Coalition on Prostitution
PO Box 210256
San Francisco, CA 94121
(415) 435-7931

Advocating for Prostitutes' Rights Within Criminalization

Excerpted from: Recommendations Regarding Police Abuse for Commission on The Status of Women: Joint Hearing on Violence in the Workplace

Executive Summary
The recommendations below are from a report on the Human Rights Violations of Sex Workers, as presented to the Human Rights Commission.

Further research. education and organizing should be undertaken to facilitate decriminalization (repeal of laws against prostitution) on a national, regional and local level. The following are recommendations to be applied to a transitional period:

Sensitivity Training for Police
Sensitivity training should be given to officers to help create an atmosphere on the police force that does not support verbal and other abuse. Issues should include race, sexual orientation and gender identity in the context of poverty and prostitution. Officers could be trained to deal with rape and other violence, helping prostitutes get help when they need it.

A stated policy should be circulated among Police/Sheriff's department employees prohibiting abusive behavior including verbal abuse including racist/sexist/transphobic /homophobic remarks by staff.

Mechanisms For Recourse
A fair and supportive system through which sex workers can report crimes against themselves should be established. The Office of Citizen Complaints is not a workable mechanism to deal with the majority of complaints from sex workers for several reasons, including the fact that street workers exacerbate their own vulnerability by making a complaint. Research should be done to facilitate additional mechanisms.

Prostitutes' Issues Liaison
A liaison or ombudsperson should be appointed to oversee police interactions within the context of all venues that include sex workers as employees (although they are not necessarily prostitution venues, i.e.. strip clubs, fetish businesses), as well as on the street.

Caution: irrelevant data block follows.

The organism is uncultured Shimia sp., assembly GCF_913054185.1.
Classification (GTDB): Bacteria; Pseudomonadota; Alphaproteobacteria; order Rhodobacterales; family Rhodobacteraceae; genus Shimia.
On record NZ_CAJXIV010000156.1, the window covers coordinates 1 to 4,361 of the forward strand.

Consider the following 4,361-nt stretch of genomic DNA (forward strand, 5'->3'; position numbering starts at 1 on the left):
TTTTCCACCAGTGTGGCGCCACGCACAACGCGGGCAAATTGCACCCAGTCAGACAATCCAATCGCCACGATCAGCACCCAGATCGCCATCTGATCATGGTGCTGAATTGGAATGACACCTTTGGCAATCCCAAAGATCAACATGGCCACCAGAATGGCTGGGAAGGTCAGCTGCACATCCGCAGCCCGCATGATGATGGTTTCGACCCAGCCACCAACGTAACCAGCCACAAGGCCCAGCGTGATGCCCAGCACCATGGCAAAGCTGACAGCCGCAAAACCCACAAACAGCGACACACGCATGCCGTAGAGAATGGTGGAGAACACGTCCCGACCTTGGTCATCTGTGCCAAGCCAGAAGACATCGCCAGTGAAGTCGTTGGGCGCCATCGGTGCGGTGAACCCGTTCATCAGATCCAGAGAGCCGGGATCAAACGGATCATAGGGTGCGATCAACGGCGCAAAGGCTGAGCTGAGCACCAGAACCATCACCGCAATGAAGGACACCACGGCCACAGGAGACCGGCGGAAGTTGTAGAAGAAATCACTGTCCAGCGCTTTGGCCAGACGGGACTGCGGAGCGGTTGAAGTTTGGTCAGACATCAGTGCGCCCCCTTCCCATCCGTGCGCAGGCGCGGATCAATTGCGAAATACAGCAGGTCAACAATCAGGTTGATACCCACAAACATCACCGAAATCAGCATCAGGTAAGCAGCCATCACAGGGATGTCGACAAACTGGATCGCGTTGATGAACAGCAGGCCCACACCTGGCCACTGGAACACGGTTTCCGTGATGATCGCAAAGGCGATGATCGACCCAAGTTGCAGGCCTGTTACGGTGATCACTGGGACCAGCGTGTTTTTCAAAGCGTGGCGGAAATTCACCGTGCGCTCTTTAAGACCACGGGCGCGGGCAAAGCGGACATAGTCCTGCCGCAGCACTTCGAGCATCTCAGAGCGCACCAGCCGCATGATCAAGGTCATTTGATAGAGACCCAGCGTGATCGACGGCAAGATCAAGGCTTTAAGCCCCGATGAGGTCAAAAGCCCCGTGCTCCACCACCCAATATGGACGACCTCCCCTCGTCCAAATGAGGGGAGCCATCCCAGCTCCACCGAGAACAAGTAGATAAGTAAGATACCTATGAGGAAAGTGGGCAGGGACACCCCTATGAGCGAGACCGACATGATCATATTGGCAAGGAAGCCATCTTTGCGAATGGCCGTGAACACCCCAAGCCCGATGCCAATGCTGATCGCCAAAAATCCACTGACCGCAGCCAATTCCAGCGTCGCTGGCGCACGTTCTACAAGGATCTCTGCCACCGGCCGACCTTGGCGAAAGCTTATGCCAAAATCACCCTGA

Some reports suggest that there are searches beyond the laws' requirements. Interview arrestees and Police/Sheriff's Department employees about the frequency circumstances of strip searches.

Inspect prostitution arrest records; examine legislation and enforcement practices and analyze them in the context of civil rights violations and gender discrimination policies; obtain testimonies of police and of prostitutes regarding interactions

Vice Department Assignments
Vice assignments should not be voluntaryinstead, officers should be assigned to Vice as they would be to any other detail. There should be limits on how long anyone could work on Vice, and no oneshould be permitted to work Vice more than once. Moreover, the unit could consist of equal numbers of men and women, and should not arrest prostitutes in greater number than clients.

Educational Campaigns
Funding should be available for needs assessment from a peer based analysis, and to educate the workers about their rights and recourse. Focus groups should determine strategies for reducing work site violence.

There should be a campaign to let sex workers know that there are people who are interested in their rights and inform them of opportunities for recourse. This will create a healthier environment in general, reducing violence against prostitutes (as those who target them become aware of this program), reducing intra-community violence, and increasing self-respect and independence by letting sex workers know that society does value and respect their human rights.